“You did it this time, Damon,” he muttered pensively. “This time there are consequences you can’t avoid.”

For a stranger to the city, if they saw Damon walking about the palace, they would have assumed he was a servant rather than a royal prince and Damon was fine with that.

Damon waited for a time, calming his nerves before he left the privacy and relative security of his rooms. Ironically, the first person he saw was the last person he wanted to see. Selena was the main object of his affections, at least from his vantage point. She was the consummate maiden, a stunning beauty, and the heart throb of nearly every young man in the city with her long dark hair and angelic face. She broke hearts merely by passing by, her aura was so enthralling. Adding in her charm, and her fine mind, it made her the perfect mate for the next king. She’d always acted coy with Damon, but he’d believed her heart belonged to Tabor. He wasn’t wrong in that assessment.

As usual, she was in the midst of her entourage, those ‘hangers on’ that sought self-validation by associating with persons of import. Every face turned to Damon. He saw universal disdain and contempt as he neared them. It took a great deal of courage to approach the intimidating assemblage without revealing his extreme distress. Only Selena’s face was not reproachful. She had a look almost of confusion, like she was unsure how to act toward him.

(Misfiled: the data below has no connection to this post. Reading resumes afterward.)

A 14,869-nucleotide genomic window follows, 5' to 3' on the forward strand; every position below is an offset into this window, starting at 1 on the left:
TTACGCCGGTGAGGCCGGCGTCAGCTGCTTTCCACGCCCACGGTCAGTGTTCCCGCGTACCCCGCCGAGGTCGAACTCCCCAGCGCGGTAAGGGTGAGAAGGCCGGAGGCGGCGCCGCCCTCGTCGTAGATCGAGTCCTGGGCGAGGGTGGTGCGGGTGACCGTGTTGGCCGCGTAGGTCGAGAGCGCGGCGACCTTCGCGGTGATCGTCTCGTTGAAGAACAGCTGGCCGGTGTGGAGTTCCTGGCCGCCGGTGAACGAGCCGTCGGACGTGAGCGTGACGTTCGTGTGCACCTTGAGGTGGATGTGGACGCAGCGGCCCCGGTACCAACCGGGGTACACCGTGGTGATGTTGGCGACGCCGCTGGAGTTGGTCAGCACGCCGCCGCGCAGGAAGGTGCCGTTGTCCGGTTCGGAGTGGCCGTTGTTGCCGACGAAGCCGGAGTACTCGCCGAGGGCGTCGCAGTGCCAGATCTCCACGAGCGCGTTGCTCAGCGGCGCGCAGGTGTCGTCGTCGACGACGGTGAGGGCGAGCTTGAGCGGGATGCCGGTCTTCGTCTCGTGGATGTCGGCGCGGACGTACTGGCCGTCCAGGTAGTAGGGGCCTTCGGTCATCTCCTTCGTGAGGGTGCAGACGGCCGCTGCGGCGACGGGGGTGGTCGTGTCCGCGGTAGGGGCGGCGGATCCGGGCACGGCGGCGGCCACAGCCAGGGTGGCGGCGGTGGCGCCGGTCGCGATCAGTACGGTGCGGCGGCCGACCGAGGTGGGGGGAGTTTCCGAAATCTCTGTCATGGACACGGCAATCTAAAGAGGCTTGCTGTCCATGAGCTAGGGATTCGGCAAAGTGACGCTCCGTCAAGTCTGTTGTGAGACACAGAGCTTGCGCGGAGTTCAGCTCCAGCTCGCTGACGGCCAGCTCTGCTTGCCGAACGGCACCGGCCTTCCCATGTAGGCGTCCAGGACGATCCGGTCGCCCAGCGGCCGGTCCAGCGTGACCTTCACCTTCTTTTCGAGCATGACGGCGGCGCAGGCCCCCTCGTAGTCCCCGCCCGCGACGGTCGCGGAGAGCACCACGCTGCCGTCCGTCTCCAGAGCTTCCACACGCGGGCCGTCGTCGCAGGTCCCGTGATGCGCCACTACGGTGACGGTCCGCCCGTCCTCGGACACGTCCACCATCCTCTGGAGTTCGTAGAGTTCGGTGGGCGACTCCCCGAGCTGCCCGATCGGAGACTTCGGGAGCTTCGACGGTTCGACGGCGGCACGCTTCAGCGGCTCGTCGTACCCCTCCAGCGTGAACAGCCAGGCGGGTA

Damon couldn’t gather his wits to speak to her. He nodded as he passed. She returned his gesture. He heard them whisper and snicker as he walked away toward the main palace entrance. Damon took a deep breath as he fought the rise of his emotions which were transforming from self-pity into anger. He scowled at the glance from the guards as he went outside into a light rain, making no attempt to cover himself, or to hurry. Getting wet had no impact on him in his current mood. Rather, it was fortuitous because it meant fewer people were moving about for him to face.

Damon went straight to the stables to get his horse and rode steadily out of the city headed for the nearby forest. He never looked back at the city of his birth. The painful issues there were too powerful to face. Solitude was the only thing he sought. His emotions were heavy burdens dragging at his spirit. It was hard to feel any optimism as his future life seemed pointless after his defeat. 

Wallowing in self-pity wasn’t his intention when he left the city, but it occurred nonetheless as he sunk into self-castigation and remorse reliving the individual failures in his life in his thoughts. It was a necessary process of catharsis he needed in order to cope with the traumatic event. Seeking out a secluded spot where he could be sure to have no visitors Damon sat down, hidden inside a thatch of brambles, on his riding blanket to heal his emotional wounds. Rather than finding peace, his mind punished him further with visions of ridicule behind his back amongst the courtesans. It compounded his angst with imaginations rather than facts. Damon wasn’t particularly hungry but he ate a brief meal of slices of fruit, chunks of meat, and cubes of cheese. He washed it down with cold water from his drinking gourd. It stilled the rumbles in his stomach enough he could close his eyes to doze off briefly. The rain tapered off and ended so he felt no urgency to return to the city.